So it went.
I did it on the trip to Paris, and finished it at the CDG airport before the flight to London.
I want to shed some light on the theory of time that is embedded in the book. Traditional view on the time assumes that only present truly exists. Past does not, because it has just past and is not there anymore. Future does not because it is not there yet. According to Billy Pilgrim (the novel main character), or rather to his teachers on planet Tralfamadore, the time exists in its full reality:
The most important thing I learned on Tralfamadore was that when a person dies he only appears to die. He is still very much alive in the past, so it is very silly for people to cry at his funeral. All moments, past, present and future, always have existed, always will exist. The Tralfamadorians can look at all the different moments just that way we can look at a stretch of the Rocky Mountains, for instance. They can see how permanent all the moments are, and they can look at any moment that interests them. It is just an illusion we have here on Earth that one moment follows another one, like beads on a string, and that once a moment is gone it is gone forever.
In the novel, Billy travels in time, back and forward, essentially abolishing the faith and the need for free will – because the future is as rigid and unchangeable as is the past. No one can do anything about it.
Would-would you mind telling me,' he said to the guide, much deflated, 'what was so stupid about that?' 'We know how the Universe ends,' said the guide, 'and Earth has nothing to do with it, except that it gets wiped out, too.' 'How-how does the Universe end?' said Billy. 'We blow it up, experimenting with new fuels for our flying saucers. A Tralfamadorian test pilot presses a starter button, and the whole Universe disappears.' So it goes. "If You know this," said Billy, 'isn't there some way you can prevent it?
Can't you keep the pilot from pressing the button?' 'He has always pressed it, and he always will. We always let him and we always will let him. The moment is structured that way.
However, even knowing this from his teachers, “Billy Pilgrim has come unstuck in time”. Billy finally grasped the idea of time and acquired the ability to perceive the time in the new way, after he was taught how primitive his earthling notion of time was:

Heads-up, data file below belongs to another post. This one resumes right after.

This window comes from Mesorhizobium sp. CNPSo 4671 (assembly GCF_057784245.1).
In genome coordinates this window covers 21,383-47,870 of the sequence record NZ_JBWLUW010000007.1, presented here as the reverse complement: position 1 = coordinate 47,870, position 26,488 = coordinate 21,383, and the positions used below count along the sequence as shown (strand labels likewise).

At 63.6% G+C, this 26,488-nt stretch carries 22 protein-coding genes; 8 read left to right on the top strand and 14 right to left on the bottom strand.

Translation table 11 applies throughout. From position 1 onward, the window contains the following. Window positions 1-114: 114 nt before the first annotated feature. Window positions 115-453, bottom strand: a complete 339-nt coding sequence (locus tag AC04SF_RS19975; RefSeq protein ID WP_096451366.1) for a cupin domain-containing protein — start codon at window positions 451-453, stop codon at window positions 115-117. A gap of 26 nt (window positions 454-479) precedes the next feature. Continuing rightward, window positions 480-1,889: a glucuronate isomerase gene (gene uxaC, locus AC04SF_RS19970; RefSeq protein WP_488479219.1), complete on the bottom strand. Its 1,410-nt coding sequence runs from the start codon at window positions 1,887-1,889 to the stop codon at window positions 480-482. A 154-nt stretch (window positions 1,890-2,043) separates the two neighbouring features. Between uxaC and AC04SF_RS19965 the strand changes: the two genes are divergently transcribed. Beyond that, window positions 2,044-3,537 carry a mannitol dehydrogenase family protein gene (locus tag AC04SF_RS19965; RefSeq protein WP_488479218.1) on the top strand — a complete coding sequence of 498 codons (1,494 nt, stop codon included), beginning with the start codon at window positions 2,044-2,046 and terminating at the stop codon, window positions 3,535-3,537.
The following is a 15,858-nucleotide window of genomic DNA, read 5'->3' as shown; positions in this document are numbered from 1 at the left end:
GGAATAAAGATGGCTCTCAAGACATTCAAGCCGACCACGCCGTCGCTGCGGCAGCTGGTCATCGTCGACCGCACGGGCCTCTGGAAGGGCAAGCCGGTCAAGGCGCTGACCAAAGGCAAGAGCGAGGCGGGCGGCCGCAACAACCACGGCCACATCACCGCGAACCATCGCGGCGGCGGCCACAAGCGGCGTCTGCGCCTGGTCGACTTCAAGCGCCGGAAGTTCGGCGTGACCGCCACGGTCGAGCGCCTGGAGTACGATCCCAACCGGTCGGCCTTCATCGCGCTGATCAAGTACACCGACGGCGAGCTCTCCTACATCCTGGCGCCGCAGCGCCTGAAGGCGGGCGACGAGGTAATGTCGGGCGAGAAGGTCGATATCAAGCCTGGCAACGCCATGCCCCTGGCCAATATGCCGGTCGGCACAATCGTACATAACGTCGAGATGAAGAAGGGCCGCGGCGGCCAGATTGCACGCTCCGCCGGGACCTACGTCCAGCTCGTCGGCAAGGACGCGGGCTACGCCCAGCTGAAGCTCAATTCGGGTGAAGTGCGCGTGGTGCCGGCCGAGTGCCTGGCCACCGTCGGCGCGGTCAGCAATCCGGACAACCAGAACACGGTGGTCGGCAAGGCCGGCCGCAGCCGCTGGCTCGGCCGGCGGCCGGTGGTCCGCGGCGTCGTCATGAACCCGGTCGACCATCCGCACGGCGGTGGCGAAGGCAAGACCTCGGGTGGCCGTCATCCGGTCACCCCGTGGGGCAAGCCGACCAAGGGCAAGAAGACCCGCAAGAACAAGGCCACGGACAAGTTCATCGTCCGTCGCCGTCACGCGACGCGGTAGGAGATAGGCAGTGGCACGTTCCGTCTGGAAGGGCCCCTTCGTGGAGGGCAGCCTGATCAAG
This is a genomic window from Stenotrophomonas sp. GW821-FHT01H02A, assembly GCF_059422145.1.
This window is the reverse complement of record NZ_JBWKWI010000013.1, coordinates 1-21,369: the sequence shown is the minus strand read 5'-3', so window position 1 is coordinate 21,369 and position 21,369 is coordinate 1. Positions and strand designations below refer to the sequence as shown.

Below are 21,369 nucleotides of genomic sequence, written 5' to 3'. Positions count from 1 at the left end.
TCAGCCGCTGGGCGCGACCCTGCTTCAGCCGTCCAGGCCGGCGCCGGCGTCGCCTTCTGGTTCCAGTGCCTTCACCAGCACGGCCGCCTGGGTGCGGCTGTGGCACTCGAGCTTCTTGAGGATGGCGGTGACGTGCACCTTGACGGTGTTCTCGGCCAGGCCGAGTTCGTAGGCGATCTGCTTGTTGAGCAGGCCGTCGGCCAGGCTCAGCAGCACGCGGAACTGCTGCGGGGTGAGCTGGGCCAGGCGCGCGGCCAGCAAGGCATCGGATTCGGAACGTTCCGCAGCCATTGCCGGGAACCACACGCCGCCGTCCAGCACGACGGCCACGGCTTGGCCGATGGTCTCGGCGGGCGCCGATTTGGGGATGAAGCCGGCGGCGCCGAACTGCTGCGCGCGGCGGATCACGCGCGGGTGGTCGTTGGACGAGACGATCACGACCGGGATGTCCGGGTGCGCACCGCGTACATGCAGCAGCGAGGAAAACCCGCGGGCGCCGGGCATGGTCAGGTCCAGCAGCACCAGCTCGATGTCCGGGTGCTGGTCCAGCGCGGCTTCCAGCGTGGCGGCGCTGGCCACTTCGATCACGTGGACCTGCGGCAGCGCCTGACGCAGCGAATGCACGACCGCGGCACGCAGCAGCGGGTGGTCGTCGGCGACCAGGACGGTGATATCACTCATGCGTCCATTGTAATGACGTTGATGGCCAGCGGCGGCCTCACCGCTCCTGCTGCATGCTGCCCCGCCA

Now, let me for a bit of more serious thought...
I don’t like the idea of total determinism and a negation of free will. I think, it is exactly for the human free will, that we cannot travel into the future. There are also serious physical arguments against such ideas, all of them having roots in the third law of thermodynamics — in the very notion of entropy.
But I like the idea of the past having its existence. The past, all the events of yesterday, last year, last century last era – simply exist. The nature of its existance is, of course, different from the existence of this table or of ourselves, but it still has many enduring existential attributes.
The past events are petrified, trapped like bugs in an amber, in some mysterious fabric called “the past”.
For ages, equipped only with our memory, we did not have means to see it, but today we have. It probably started with photography and evolved through movies to Flicker’s shots, Youtube’s reels and Twitter’s tweets. More and more we have means to go back and to see clearly, to contemplate all the moments of the past, as they were, and – as they are – unchangeable, trapped like in amber, but ... no less beautiful than the present....
Time can be visualized as unfolding dynamic tree. At present, as “a fork” it bifurcates into zillions of branches, each branch being a different possibility for events to happen, words to utter, gestures to make, steps to walk... But once this fork moves forward, the branch becomes like a fossil, petrified and impossible to change.
I guess one could even built morality and ethics on this concept of time. No one wants to have his bad deeds and bad decisions recorded and permanently available for reading. But, like it or not, they are. There is no escape from this. So, one should try to have only good deeds of his to stay trapped in the amber of the past. That’s the simple base for morality.
Is it ?
Written in London at 4.35 AM on November 9th – during a sleepless night. Unstuck in time....